Ivory Coast: French imperialism defends its interests

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In early November, Ivorian president Ghagbo, impatient to escape the French restrictions which limited his government's authority to the south of the country, bombarded rebel-controlled towns in the north. The French government had for months turned a blind eye to Ghagbo's war plans, until the Ivorian state bombarded positions held by French forces, killing nine French soldiers and one US civilian, and wounding 22 others. French president Chirac ordered the immediate destruction of the 'Ivorian airforce' - two planes and five combat helicopters.

Ghagbo then unleashed a pogrom against the French, inciting patriotic mobs to attack French homes, schools and other buildings in an orgy of rape, arson and pillage. The French army had no hesitation in firing on the crowds. This has further worsened the climate of chaos, violence and terror which now reigns in the capital Abidjan. Hundreds of people have died.

France's real aims

With more than 5200 troops at its disposal, reinforced since July 2004 by 6200 'Blue Helmets' from the UN, France was already in military control of the country, posing as a 'peacekeeping force' standing between the government in the south and the northern rebels. France had pretended that it was playing this role with a mandate from the UN, but the mask has dropped to show France's real aims: the strategic maintenance of its military presence in the Ivory Coast and the attempt to safeguard its imperialist interests in Africa.

As for the UN, the Blue Helmets just serve as a legal cover for the crimes of the great imperialist powers. The UN forces did the same during the slaughter in Rwanda in 1994, in the interests of France. 5000 UN Blue Helmets did the same in May 2003, when they stayed on the sidelines when 60,000 people were massacred in the north east of the Democratic Republic of Congo.

From the Gaullist period, France maintained its imperialist domination of the Ivory Coast by giving unbroken support to the dictator Houphouet between 1960 and 1993. Since Ghagbo was installed, the new president has waged a number of xenophobic campaigns about 'Ivority', aimed at eliminating his main rivals. These resulted in a number of massacres, the best known being in March 2004 when Ghagbo sent tanks and death squads into parts of Abidjan, attacking areas accused of being on the rebels' side. These killings took place with the direct complicity of France, under the eyes of more than 4000 French troops, who didn't raise a finger to help the victims.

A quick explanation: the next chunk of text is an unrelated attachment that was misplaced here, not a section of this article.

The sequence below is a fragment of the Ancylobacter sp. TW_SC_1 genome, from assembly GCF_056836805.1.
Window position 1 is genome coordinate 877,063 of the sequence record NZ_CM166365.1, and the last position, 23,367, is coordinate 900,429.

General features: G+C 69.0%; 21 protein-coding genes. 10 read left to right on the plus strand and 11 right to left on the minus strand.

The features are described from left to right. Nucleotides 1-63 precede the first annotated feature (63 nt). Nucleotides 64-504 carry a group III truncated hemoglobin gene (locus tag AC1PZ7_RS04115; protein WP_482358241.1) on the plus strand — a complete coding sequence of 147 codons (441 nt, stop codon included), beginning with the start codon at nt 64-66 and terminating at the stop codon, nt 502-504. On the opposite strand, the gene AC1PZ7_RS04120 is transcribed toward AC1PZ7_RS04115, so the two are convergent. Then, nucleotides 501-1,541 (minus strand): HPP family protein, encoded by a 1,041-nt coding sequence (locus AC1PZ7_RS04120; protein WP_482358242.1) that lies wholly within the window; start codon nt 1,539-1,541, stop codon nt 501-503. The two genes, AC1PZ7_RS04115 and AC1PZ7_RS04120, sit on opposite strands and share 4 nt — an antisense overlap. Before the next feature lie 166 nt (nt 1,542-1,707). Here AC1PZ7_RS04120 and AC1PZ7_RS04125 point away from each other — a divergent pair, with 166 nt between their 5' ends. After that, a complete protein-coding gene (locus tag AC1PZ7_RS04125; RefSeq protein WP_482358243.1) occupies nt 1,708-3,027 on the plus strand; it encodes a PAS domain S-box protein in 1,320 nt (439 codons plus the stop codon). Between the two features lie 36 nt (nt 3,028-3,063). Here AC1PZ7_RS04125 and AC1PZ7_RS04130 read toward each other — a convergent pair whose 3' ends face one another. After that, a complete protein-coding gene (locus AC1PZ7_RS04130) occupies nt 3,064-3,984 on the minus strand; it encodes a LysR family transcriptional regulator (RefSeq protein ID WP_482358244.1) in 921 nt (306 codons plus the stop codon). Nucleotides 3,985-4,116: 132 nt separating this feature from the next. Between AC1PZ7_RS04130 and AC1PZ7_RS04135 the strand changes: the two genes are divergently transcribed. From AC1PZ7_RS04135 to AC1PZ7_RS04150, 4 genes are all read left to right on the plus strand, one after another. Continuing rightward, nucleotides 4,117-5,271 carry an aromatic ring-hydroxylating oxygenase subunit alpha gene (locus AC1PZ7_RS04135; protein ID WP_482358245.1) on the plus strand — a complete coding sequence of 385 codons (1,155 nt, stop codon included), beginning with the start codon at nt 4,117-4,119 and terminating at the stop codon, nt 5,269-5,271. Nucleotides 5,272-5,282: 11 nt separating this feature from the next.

Over the last 15 years France has lost a lot of its influence, prestige and strategic advantages in Africa, suffering various set-backs, in particular with the revelations about its involvement in the massacres in Burundi and Rwanda in 1993/4, and with the loss of Zaire from its sphere of influence in 1997. It has also encountered growing opposition from American imperialism.

Since the strategic reorganisation of its military bases in Africa, France has decided to reinforce its military presence in the Ivory Coast and to stay whatever the cost. Along with Senegal, the Ivory Coast is one of the key countries for holding onto its positions in Africa. The confrontations between the rebel forces and the government, and the attempted coup d'etat in 2002, gave France the pretext for implanting a massive military presence and trying to take control at the diplomatic level with the Marcoussis accords of January 2003. Since then, France has posed as an arbitrator and guarantor of peace. But today's climate of instability makes this 'peacemaking' strategy no longer tenable. In fact it has led to a growing loss of control. French imperialism has not been able to impose its orientations either militarily or diplomatically. Both sides have rearmed and prepared their forces for new conflicts. France is in an impasse, obliged it to plunge into an openly military option in order to defend its interests.